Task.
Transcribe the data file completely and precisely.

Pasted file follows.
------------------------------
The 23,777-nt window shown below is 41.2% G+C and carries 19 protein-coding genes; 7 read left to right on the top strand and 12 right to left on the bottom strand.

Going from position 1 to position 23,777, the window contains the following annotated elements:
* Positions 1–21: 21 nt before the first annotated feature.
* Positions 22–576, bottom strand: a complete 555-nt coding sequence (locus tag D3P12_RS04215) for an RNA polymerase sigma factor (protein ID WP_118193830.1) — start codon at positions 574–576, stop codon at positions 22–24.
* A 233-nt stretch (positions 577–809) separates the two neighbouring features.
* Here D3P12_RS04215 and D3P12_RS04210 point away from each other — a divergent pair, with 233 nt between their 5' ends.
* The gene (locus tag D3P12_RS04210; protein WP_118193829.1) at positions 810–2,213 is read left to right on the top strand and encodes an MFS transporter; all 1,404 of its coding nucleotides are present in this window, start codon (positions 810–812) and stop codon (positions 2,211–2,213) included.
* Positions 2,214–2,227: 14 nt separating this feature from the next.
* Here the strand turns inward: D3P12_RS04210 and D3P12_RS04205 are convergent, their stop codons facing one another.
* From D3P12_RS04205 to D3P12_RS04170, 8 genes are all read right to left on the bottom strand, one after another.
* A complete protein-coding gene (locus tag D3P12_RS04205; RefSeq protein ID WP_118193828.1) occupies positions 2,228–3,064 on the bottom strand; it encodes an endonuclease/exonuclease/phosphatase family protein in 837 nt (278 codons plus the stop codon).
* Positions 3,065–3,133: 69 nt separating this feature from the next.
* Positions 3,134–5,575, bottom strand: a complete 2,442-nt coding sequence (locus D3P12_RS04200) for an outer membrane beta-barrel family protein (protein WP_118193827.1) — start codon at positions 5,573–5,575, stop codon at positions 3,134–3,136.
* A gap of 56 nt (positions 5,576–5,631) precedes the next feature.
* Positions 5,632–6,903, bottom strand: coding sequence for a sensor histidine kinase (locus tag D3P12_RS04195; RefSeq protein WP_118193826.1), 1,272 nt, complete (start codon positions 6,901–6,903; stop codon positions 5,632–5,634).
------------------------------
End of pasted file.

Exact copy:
The 23,777-nt window shown below is 41.2% G+C and carries 19 protein-coding genes; 7 read left to right on the top strand and 12 right to left on the bottom strand.

Going from position 1 to position 23,777, the window contains the following annotated elements:
* Positions 1–21: 21 nt before the first annotated feature.
* Positions 22–576, bottom strand: a complete 555-nt coding sequence (locus tag D3P12_RS04215) for an RNA polymerase sigma factor (protein ID WP_118193830.1) — start codon at positions 574–576, stop codon at positions 22–24.
* A 233-nt stretch (positions 577–809) separates the two neighbouring features.
* Here D3P12_RS04215 and D3P12_RS04210 point away from each other — a divergent pair, with 233 nt between their 5' ends.
* The gene (locus tag D3P12_RS04210; protein WP_118193829.1) at positions 810–2,213 is read left to right on the top strand and encodes an MFS transporter; all 1,404 of its coding nucleotides are present in this window, start codon (positions 810–812) and stop codon (positions 2,211–2,213) included.
* Positions 2,214–2,227: 14 nt separating this feature from the next.
* Here the strand turns inward: D3P12_RS04210 and D3P12_RS04205 are convergent, their stop codons facing one another.
* From D3P12_RS04205 to D3P12_RS04170, 8 genes are all read right to left on the bottom strand, one after another.
* A complete protein-coding gene (locus tag D3P12_RS04205; RefSeq protein ID WP_118193828.1) occupies positions 2,228–3,064 on the bottom strand; it encodes an endonuclease/exonuclease/phosphatase family protein in 837 nt (278 codons plus the stop codon).
* Positions 3,065–3,133: 69 nt separating this feature from the next.
* Positions 3,134–5,575, bottom strand: a complete 2,442-nt coding sequence (locus D3P12_RS04200) for an outer membrane beta-barrel family protein (protein WP_118193827.1) — start codon at positions 5,573–5,575, stop codon at positions 3,134–3,136.
* A gap of 56 nt (positions 5,576–5,631) precedes the next feature.
* Positions 5,632–6,903, bottom strand: coding sequence for a sensor histidine kinase (locus tag D3P12_RS04195; RefSeq protein WP_118193826.1), 1,272 nt, complete (start codon positions 6,901–6,903; stop codon positions 5,632–5,634).